Easter Island…

Easter Island is a Chilean island in the southeastern Pacific Ocean. Read on and discover more about the history, myths, legends as well as the culture that make this mysterious island one of the most intriguing places you’ll ever visit!


Easter Island (or Rapa Nui as it is known to the locals) is approximately 3,500km from Chile in the Pacific Ocean. Polynesian settlers first inhabited the island between the 5th and 9th centuries. Over the years, the people of the island developed an incredibly unique and mysterious culture that intrigues many of its explorers.


There is much we still do not know about the people and culture of Easter Island, and the striking moai statues they produced between the 11th and 18th century.   Carved from solidified volcanic ash, the large statues honour tribal chiefs and ancestors. Each statue reflected characteristics of the person it represented.  A  pukao on top of the statue symbolised long hair.  The people of Rapa Nui viewed long hair as representing mana, a form of spiritual energy.

Carved using a handheld chisel, each Moai was created to watch over the tribe and bring good fortune. Each took incredible effort and had a deep significance and meaning to the tribe. There are between 800 and 1000 moai on the island.

A lesser-known but equally unique aspect of Rapa Nui life was the birdman competition.  This occurred every year in order to elect the leader of the island. Thought to have been established around 1600 CE, the competition involved a young warrior being selected from each tribe and fighting for his leader to be considered ruler. The competition was daunting to say the least; it involved diving from the Orongo Cliffs, swimming to a small inlet to wait for the first manutara egg of the season and then swimming back to the Orongo village– all whilst keeping the egg safe! Many competitors were lost to sharks, drownings and falls; this was not for the faint of heart….


The fate of it’s once great people is the greatest mystery surrounding Easter Island. Once capable of building monolithic stone statues, it is still elusive why such a productive society collapsed. Many theories suggest that natural resources became depleted (possibly from the transport of the moai) or that disease introduced by the Europeans or Peruvians ravaged the population.

Another aspect of this fascinating society that continues to capture the imagination of people today is how these seemingly immovable moai were transported. Archaeologists have discovered paths leading from the island quarry to maoi sites but it is still unknown how they got there. A popular theory is that these massive statues were “walked”.  This was a gentle rocking motion created by groups pulling on the moai with ropes.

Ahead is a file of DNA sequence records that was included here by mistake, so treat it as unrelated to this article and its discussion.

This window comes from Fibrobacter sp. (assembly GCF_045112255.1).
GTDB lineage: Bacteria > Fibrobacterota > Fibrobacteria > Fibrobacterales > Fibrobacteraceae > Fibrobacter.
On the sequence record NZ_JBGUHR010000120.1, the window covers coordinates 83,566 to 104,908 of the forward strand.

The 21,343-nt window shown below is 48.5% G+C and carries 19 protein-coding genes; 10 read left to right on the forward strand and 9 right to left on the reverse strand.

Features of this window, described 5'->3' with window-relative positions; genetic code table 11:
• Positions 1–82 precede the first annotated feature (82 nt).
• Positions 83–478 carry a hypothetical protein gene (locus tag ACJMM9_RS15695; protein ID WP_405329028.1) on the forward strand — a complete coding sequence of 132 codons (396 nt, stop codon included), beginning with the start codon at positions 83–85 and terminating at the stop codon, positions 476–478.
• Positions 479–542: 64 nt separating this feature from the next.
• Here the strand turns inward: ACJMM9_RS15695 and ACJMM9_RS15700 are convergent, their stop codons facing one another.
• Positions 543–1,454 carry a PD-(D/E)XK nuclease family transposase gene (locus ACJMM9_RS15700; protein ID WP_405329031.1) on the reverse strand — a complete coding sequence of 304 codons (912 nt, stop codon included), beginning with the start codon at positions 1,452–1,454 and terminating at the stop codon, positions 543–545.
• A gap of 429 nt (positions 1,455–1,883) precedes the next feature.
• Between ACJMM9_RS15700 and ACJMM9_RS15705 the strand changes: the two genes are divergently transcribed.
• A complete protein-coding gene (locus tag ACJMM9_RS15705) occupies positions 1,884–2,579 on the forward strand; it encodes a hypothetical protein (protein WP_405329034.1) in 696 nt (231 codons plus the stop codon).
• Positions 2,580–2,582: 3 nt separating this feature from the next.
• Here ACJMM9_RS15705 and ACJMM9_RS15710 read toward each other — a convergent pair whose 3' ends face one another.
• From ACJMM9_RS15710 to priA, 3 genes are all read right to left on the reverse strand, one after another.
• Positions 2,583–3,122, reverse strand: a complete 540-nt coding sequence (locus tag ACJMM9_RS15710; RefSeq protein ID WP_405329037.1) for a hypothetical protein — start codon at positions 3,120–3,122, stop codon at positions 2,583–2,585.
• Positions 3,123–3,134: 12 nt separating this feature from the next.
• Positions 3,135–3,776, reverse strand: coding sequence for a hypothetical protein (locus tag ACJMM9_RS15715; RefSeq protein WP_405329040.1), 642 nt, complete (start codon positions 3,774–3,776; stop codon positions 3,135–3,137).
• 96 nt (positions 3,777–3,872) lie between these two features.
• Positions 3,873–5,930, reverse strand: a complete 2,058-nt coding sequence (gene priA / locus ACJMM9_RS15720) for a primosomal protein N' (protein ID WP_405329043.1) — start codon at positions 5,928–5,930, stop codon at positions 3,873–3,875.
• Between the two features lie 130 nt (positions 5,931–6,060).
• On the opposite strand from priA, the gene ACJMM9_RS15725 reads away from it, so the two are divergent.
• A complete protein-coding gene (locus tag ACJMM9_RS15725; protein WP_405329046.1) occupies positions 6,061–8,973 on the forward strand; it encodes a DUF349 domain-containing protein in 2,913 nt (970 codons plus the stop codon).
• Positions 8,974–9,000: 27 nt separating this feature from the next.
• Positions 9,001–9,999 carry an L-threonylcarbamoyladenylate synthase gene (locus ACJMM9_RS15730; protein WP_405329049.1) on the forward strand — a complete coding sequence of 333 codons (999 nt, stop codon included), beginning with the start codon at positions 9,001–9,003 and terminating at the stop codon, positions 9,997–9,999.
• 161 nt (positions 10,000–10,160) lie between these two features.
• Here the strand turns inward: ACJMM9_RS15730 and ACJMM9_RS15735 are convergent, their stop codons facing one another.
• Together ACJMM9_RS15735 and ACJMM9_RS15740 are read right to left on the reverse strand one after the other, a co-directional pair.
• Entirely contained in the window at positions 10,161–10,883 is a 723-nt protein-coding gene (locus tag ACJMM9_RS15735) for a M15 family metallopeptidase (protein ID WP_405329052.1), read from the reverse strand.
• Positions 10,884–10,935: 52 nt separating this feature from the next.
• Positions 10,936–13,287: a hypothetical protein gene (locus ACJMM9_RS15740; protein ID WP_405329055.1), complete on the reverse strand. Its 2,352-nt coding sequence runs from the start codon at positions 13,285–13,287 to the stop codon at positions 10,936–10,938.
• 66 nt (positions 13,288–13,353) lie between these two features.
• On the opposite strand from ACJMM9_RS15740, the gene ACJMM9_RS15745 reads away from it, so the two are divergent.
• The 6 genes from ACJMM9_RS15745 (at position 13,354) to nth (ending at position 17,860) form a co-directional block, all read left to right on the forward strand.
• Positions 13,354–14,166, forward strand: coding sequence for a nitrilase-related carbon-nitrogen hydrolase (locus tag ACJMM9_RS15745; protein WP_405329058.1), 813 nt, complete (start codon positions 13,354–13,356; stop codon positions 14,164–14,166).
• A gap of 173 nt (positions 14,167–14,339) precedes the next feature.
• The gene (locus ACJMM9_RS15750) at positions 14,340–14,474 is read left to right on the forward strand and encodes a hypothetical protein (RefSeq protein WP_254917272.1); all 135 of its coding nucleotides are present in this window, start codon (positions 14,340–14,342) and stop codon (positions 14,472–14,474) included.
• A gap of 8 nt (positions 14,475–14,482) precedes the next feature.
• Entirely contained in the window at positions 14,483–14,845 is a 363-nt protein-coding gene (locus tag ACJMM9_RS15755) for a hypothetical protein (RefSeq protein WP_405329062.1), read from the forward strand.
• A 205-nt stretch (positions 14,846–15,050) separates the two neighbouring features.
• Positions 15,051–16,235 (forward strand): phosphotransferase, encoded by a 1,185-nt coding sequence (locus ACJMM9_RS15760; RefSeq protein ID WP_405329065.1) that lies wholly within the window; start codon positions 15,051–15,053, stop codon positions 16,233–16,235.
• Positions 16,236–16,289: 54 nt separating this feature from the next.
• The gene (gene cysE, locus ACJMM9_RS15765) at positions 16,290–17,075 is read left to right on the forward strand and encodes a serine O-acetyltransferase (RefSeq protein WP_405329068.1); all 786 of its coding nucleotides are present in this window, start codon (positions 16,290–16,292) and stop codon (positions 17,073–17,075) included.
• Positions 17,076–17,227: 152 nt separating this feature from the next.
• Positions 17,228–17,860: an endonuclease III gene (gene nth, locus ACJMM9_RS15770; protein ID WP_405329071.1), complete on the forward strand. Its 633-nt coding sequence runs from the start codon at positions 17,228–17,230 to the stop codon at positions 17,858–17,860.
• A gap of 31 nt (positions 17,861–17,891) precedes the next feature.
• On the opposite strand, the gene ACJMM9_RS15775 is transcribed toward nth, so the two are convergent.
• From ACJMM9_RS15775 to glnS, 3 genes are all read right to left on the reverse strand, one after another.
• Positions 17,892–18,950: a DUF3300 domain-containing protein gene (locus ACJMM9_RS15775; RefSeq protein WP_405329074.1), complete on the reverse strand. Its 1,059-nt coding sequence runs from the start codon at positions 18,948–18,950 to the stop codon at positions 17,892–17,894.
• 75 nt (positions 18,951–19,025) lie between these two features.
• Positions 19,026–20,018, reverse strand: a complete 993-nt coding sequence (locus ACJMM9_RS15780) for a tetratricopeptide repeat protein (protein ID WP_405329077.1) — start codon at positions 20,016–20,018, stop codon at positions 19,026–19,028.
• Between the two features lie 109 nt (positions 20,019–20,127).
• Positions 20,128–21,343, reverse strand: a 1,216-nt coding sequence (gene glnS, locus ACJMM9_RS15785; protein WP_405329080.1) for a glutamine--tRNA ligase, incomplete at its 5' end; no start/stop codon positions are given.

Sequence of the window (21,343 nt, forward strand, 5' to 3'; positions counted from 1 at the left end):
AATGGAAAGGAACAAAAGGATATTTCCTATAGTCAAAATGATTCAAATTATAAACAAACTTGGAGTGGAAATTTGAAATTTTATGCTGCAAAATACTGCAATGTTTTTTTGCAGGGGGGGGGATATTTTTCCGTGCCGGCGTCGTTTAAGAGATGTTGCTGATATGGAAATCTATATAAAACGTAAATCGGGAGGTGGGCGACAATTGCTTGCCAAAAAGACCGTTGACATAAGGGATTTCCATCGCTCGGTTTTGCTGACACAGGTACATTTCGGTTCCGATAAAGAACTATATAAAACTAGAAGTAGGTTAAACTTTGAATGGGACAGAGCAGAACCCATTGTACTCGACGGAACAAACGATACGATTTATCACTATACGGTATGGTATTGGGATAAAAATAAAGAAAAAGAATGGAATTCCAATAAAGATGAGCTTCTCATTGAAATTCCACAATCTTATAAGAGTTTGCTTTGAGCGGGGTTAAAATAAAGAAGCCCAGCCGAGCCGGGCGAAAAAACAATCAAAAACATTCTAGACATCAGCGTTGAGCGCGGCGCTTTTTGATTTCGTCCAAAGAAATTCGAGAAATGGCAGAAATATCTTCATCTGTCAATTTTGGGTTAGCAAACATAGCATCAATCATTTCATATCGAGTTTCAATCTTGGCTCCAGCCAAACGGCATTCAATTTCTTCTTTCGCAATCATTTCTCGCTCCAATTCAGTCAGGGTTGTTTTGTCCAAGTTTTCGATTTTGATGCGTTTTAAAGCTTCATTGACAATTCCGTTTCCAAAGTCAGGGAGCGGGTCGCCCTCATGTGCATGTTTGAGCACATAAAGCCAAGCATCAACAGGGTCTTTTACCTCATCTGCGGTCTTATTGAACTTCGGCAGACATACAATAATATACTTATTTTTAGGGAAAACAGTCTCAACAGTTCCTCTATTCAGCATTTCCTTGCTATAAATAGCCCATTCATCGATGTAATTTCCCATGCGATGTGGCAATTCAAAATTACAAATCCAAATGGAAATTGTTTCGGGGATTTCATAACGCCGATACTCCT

What to Do and See

Rano Raraku Quarry

Rano Raraku is where the statues were carved and it is where you will find half of the islands population of Moai.  Many were never actually transported to their final sites so are simply awe-inspiring to see in one place.

 Anakena Beach

Crystal clear waters and white sand beaches, what more could you ask for? There’s nowhere better to relax after a morning of exploring. This picturesque beach is the perfect place to watch the sunset over the nearby maoi and swaying palm trees…

 Ana Kai Tangata & Ana Kakenga Caves

Both offering breathtaking views over the sea, these caves boast a tumultuous history… According to legend, Ana Kai Tangata is referred to as “the cave of the cannibals”.  Although, there is much speculation as to whether any cannibalism ever actually occurred here. Despite this, it has some of the best cave paintings on the island and is definitely worth visiting.

Ana Kakenga has a sad past; it was apparently the last resting place of a young couple that fled because of their forbidden love. Today the entrance requires a tight squeeze but it’s certainly worth it for the spectacular views of the Pacific Ocean.

 Watch a Traditional Show

There are several music and dance shows worth seeing in Hanga Roa.  This is a fantastic way to engage with the Rapa Nui culture. Aimed to preserve their ancient culture, educate tourists as well as the young islanders, the dances tell many stories and are a great way to celebrate the history of the Rapa Nui.

Easter Island is like nowhere else in the world. This stunning island offers more than just intrigue and mystery; it offers a fascinating history, culture as well as boasting a stunning location you simply can’t beat!

References:  Thank you ArtnetThoughtcoEaster IslandHistory.comForbesLive ScienceBritannicaHeads UpJourney WondersCuriosity.comNomadasaurusImaginaisladepascua.com

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